So now I'm thinking of limbic hunger as a conditioned habit which disrupts what Terence McKenna called "the felt presence of immediate experience" and which John Michael Greer refers to as "the space to think one's own thoughts." I now consider limbic hunger a subset of the larger category of neurological stimulation to which we have become addicted, and while I no longer experience limbic hunger, I certainly haven't broken my addiction to constant mental stimulation. Last night I watched three episodes from the first season of Battlestar Galactica with ETC staff members Paul and Jessie. It's probably no exaggeration to say that I check my e-mail 10 times a day. If I'm in the car, I'm listening to NPR, and it is a rare day indeed when I don't play a single round of Plants vs Zombies.

So now comes the point for some sort of self reflection in which I find what? Some nugget of wisdom? Some prescription for better living? Perhaps just that the fleeting realization that one small awakening only leads me to realize how completely ensnared I am in the maladaptive dream that is consensus reality.


( 3 comments — Leave a comment )
May. 18th, 2011 02:31 am (UTC)
Interesting observations. I noticed that when my weight fell below a certain level, all my crazy food behavior totally vanished. I stopped obsessing about food, meals, and recipes. I stopped hoarding food. I stopped over buying and overeating. I got my life back.

May I place a link to this post from my Feeding Wisdom blog?

May. 18th, 2011 02:39 am (UTC)
Feeding Wisdom Blog
Please do.
May. 21st, 2011 08:02 am (UTC)
KMO, you really have voiced a concept that I've become more familiar with over time. There seems to be all of these little habits of mind/action that occur without any questioning as if they were always meant to be there. In working with some esoteric practices, I've had to deal with the realm of thoughts in a way similar to your diet, although perhaps less structured.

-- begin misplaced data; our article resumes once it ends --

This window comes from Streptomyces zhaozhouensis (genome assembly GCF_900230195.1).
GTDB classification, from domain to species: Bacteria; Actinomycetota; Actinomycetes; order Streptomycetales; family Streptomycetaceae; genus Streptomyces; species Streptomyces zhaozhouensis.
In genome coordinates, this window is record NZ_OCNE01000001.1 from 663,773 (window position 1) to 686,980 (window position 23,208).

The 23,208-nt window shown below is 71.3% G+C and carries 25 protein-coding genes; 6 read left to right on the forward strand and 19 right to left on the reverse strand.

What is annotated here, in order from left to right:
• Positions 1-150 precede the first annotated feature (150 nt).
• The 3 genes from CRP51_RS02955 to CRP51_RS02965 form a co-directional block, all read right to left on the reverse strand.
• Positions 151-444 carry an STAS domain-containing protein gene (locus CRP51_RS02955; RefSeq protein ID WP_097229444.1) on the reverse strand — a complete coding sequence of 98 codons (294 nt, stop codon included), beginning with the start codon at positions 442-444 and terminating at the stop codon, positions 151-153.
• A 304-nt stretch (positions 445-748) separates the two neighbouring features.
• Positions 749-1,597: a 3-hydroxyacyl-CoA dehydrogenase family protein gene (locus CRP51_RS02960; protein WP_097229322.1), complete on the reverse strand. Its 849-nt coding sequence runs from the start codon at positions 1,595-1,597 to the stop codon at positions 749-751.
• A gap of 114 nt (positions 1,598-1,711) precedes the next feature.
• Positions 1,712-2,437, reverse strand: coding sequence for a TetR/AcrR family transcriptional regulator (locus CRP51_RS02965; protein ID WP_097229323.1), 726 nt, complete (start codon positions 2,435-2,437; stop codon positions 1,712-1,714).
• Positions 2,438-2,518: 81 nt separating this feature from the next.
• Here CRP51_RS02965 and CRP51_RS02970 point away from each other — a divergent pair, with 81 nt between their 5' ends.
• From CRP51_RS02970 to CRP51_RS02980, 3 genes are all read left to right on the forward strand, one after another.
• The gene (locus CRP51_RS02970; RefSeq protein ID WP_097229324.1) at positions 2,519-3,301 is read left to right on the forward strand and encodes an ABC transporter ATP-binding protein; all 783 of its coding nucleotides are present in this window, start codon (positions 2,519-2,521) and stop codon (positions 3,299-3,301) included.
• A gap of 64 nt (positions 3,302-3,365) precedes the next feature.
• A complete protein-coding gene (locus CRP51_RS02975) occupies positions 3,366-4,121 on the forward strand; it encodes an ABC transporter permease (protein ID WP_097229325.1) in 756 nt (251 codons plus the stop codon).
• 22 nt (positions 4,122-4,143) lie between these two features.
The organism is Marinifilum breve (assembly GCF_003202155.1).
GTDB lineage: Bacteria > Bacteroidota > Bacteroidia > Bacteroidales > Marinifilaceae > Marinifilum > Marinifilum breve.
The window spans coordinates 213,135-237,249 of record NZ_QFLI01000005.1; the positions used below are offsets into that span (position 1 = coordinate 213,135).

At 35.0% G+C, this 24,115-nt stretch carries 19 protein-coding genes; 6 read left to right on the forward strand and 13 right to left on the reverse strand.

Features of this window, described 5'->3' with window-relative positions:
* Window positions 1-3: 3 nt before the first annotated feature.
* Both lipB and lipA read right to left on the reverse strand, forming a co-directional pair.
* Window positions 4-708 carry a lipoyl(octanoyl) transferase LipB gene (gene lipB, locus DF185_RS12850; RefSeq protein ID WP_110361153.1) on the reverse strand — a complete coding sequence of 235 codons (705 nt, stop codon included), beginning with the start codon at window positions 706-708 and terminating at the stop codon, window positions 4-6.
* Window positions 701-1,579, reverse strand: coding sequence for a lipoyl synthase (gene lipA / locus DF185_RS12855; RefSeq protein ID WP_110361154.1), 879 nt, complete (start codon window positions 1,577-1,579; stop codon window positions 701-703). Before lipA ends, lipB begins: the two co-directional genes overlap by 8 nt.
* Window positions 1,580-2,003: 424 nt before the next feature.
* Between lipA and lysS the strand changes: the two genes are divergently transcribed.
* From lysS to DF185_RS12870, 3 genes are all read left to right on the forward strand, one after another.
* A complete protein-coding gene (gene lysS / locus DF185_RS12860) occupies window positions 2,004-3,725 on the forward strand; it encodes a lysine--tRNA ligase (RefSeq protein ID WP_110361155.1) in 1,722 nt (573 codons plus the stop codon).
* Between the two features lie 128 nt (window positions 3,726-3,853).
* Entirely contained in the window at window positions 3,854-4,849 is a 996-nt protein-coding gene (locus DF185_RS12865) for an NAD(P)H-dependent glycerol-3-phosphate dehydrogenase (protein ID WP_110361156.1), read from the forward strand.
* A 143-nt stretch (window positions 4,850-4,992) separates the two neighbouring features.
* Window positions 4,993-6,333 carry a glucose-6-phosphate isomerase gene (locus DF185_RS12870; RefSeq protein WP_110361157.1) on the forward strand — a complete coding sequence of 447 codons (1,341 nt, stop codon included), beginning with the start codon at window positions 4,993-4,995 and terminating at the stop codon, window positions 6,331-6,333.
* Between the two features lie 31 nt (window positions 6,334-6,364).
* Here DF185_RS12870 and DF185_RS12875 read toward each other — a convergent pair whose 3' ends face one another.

The main exercise is to pick an object to focus your entire life of thought upon for five minutes a day. Change the object as necessary, but make sure that for five minutes you are trying your damndest to keep all thoughts upon the subject at hand. It could be a pencil, or a basketball, or swimming. Every single time you find yourself off track, bring it right back to the center.

I'll post another exercise with new agey terms in full bloom (pun intended by the Pleroma):

The first requirement is that the student should apply himself to the regulation of his thoughts. Just as the sixteen-petalled lotus achieves its evolution by means of earnest and significant thinking, so is the twelve-petalled flower cultivated by means of an inward control over the currents of thought. Errant thoughts which follow each other in no logical or reasonable sequence, but merely by pure chance, destroy the form of the lotus in question. The more one thought follows another, the more all disconnected thought is thrown aside, the more does this astral organ assume its appropriate form. If the student hears illogical thought expressed, he should silently set it straight within his own mind. He ought not, for the purpose of perfecting his own development, to withdraw himself uncharitably from what is perhaps an illogical mental environment. Neither should he allow himself to feel impelled to correct the illogical thinking around him. Rather should he quietly, in his own inner self, constrain this whirlpool of thoughts to a logical and reasonable course. And above all things ought he to strive after this regulation in the region of his own thoughts.

As I finish this, I've "maxed" a bag of one of my favorite comfort snacks, Krunchers Jalapeno chips, and will now proceed to consume what remains of this Old Style pilsner nestled every so curvaceously in this cognac glass. Mmmmmm.
( 3 comments — Leave a comment )